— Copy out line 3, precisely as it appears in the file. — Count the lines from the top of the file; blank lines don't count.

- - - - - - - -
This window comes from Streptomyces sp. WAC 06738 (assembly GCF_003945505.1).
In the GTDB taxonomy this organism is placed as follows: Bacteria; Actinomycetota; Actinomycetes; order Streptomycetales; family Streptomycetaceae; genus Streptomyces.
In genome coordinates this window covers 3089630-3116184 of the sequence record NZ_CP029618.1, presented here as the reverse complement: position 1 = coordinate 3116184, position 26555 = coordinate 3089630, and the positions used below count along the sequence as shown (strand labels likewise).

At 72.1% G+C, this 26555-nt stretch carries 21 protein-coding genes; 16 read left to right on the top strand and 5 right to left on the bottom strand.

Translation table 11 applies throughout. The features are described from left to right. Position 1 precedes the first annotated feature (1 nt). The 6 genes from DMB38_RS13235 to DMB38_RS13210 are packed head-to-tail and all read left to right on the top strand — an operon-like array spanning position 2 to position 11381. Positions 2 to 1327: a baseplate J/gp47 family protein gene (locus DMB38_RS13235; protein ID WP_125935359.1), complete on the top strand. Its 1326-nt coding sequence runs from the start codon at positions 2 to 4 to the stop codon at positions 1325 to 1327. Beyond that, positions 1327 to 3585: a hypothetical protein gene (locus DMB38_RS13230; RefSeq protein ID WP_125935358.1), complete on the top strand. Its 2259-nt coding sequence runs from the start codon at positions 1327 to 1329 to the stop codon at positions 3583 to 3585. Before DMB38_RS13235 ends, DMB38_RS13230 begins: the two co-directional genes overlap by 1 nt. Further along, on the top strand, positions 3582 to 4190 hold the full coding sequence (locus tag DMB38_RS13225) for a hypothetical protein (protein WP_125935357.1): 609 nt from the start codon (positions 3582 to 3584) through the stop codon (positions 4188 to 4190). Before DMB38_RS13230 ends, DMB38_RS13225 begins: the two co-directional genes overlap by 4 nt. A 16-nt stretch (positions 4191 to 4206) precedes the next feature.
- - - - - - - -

In genome coordinates this window covers 3089630-3116184 of the sequence record NZ_CP029618.1, presented here as the reverse complement: position 1 = coordinate 3116184, position 26555 = coordinate 3089630, and the positions used below count along the sequence as shown (strand labels likewise).